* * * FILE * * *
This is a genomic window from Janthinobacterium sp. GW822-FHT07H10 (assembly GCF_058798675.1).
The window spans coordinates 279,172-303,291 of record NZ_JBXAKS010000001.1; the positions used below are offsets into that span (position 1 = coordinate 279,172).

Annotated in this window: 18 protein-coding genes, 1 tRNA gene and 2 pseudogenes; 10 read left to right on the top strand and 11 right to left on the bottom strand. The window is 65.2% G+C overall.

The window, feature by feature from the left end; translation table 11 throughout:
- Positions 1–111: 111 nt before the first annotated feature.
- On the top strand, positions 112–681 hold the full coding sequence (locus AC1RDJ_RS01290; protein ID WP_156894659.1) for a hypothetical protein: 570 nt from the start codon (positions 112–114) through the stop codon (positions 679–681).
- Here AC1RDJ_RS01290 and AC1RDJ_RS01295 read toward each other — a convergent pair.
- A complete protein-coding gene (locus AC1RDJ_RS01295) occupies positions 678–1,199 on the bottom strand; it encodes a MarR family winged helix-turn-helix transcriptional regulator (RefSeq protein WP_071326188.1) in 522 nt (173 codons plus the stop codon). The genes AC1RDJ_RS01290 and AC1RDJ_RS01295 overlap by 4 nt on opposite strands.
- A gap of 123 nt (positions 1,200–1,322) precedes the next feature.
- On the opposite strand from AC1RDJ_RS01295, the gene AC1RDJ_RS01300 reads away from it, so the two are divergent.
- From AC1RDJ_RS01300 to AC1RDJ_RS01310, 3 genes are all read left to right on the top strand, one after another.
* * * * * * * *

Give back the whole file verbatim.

This is a genomic window from Janthinobacterium sp. GW822-FHT07H10 (assembly GCF_058798675.1).
The window spans coordinates 279,172-303,291 of record NZ_JBXAKS010000001.1; the positions used below are offsets into that span (position 1 = coordinate 279,172).

Annotated in this window: 18 protein-coding genes, 1 tRNA gene and 2 pseudogenes; 10 read left to right on the top strand and 11 right to left on the bottom strand. The window is 65.2% G+C overall.

The window, feature by feature from the left end; translation table 11 throughout:
- Positions 1–111: 111 nt before the first annotated feature.
- On the top strand, positions 112–681 hold the full coding sequence (locus AC1RDJ_RS01290; protein ID WP_156894659.1) for a hypothetical protein: 570 nt from the start codon (positions 112–114) through the stop codon (positions 679–681).
- Here AC1RDJ_RS01290 and AC1RDJ_RS01295 read toward each other — a convergent pair.
- A complete protein-coding gene (locus AC1RDJ_RS01295) occupies positions 678–1,199 on the bottom strand; it encodes a MarR family winged helix-turn-helix transcriptional regulator (RefSeq protein WP_071326188.1) in 522 nt (173 codons plus the stop codon). The genes AC1RDJ_RS01290 and AC1RDJ_RS01295 overlap by 4 nt on opposite strands.
- A gap of 123 nt (positions 1,200–1,322) precedes the next feature.
- On the opposite strand from AC1RDJ_RS01295, the gene AC1RDJ_RS01300 reads away from it, so the two are divergent.
- From AC1RDJ_RS01300 to AC1RDJ_RS01310, 3 genes are all read left to right on the top strand, one after another.